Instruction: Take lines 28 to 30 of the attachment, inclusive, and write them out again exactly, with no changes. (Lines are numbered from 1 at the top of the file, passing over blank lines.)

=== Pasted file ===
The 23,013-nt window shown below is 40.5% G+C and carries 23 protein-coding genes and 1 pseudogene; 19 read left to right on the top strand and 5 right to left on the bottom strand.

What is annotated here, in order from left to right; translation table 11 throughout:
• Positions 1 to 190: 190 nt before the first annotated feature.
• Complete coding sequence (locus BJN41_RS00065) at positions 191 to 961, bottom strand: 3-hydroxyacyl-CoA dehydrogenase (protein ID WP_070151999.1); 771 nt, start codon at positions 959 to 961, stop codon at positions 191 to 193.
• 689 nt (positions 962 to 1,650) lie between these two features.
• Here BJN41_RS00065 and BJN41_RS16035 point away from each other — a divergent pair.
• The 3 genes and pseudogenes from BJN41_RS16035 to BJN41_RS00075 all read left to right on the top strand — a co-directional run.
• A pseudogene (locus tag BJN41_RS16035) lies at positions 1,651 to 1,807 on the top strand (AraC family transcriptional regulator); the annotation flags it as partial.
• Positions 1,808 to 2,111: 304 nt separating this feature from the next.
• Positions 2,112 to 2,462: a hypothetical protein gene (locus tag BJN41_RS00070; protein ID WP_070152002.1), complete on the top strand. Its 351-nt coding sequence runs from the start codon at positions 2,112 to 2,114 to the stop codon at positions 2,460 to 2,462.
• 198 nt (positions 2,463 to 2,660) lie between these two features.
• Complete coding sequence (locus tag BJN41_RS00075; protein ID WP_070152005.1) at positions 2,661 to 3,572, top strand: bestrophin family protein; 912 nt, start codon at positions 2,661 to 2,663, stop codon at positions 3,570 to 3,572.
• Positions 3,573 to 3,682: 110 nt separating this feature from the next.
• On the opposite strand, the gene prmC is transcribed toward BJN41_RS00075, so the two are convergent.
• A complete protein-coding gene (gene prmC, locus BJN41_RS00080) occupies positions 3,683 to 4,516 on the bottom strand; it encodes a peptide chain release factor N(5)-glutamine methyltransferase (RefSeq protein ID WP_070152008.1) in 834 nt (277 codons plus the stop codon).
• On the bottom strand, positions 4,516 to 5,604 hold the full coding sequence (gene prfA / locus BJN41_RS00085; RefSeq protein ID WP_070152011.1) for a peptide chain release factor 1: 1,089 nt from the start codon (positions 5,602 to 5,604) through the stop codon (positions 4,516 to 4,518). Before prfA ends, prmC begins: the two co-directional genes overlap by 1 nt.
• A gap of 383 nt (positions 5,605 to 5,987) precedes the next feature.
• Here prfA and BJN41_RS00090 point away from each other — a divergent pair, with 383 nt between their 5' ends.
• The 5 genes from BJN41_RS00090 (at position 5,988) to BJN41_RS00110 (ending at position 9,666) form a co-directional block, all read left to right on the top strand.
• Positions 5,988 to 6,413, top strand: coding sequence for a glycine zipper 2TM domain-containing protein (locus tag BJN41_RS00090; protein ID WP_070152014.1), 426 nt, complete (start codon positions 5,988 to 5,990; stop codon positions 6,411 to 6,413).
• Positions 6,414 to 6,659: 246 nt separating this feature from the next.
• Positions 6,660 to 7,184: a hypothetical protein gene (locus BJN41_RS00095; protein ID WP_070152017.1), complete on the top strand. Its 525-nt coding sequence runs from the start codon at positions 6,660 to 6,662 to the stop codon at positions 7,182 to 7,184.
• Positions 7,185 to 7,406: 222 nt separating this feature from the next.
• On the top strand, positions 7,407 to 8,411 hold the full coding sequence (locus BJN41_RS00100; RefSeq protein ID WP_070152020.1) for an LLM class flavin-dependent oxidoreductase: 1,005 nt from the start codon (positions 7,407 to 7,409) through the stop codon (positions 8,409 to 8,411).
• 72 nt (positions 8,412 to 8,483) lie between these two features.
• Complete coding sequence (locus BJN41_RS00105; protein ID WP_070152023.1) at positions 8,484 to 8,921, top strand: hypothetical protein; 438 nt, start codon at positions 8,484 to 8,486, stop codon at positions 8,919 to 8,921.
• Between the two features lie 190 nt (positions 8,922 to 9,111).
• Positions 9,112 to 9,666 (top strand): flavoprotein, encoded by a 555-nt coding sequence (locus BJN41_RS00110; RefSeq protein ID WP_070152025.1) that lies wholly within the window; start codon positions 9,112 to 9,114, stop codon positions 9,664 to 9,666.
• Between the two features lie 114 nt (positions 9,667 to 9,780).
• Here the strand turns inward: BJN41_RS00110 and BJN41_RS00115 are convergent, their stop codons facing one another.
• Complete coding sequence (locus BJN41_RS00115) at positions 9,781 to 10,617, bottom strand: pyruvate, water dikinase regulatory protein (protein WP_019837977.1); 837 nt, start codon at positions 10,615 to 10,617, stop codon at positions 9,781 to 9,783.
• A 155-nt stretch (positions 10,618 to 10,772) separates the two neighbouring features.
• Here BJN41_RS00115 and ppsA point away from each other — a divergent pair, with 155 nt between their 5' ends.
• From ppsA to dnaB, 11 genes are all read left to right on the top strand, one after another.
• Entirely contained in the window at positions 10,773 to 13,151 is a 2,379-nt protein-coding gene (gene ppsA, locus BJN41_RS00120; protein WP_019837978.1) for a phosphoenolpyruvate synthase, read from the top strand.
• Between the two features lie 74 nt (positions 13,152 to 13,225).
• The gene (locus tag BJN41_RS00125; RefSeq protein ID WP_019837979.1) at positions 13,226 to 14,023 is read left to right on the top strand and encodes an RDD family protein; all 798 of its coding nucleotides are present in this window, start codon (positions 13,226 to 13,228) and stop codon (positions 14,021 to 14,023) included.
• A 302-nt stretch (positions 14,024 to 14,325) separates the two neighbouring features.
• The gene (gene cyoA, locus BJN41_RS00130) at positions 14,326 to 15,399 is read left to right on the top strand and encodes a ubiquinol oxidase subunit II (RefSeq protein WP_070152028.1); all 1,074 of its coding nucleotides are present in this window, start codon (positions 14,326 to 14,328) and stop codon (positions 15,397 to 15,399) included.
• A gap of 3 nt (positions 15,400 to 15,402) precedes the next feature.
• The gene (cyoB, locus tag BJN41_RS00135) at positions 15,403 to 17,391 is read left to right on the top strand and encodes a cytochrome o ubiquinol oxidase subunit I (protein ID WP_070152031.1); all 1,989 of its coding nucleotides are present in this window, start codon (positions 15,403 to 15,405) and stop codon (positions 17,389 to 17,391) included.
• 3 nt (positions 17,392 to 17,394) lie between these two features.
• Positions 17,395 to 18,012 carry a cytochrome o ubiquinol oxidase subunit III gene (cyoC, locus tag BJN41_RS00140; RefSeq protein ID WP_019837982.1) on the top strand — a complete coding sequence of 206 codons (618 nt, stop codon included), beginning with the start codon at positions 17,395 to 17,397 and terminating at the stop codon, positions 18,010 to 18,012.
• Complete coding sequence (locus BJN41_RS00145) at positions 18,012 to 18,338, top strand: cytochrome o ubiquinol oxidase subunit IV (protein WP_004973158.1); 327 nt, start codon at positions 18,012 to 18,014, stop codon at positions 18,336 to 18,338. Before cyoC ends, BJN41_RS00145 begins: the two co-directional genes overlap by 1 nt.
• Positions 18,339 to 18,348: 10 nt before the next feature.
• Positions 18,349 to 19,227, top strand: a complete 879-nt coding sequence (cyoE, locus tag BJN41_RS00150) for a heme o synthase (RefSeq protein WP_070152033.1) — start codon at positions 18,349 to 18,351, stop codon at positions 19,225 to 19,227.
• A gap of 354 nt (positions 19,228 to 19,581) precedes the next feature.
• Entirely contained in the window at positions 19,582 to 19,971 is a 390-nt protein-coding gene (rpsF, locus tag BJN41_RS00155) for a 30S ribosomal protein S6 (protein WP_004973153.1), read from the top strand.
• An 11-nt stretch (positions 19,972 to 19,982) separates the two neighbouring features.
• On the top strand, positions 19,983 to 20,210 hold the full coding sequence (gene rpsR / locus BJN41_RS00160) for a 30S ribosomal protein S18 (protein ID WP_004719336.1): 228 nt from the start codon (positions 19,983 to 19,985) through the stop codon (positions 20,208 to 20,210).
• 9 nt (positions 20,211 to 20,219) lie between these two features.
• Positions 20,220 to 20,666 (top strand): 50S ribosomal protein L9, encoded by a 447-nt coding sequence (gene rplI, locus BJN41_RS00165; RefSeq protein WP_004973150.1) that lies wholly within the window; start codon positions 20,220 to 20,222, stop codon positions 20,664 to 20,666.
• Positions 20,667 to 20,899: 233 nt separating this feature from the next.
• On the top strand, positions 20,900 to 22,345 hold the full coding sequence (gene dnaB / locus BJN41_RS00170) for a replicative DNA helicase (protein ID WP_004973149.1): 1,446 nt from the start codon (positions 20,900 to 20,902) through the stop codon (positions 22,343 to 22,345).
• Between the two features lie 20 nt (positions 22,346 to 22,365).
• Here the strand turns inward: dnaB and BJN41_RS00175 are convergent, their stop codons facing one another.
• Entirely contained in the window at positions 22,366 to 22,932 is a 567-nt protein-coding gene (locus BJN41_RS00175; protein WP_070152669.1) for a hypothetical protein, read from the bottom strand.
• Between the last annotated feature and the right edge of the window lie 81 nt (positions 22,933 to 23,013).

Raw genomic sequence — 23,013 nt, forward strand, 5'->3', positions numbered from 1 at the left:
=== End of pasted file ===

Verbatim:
• Positions 9,112 to 9,666 (top strand): flavoprotein, encoded by a 555-nt coding sequence (locus BJN41_RS00110; RefSeq protein ID WP_070152025.1) that lies wholly within the window; start codon positions 9,112 to 9,114, stop codon positions 9,664 to 9,666.
• Between the two features lie 114 nt (positions 9,667 to 9,780).
• Here the strand turns inward: BJN41_RS00110 and BJN41_RS00115 are convergent, their stop codons facing one another.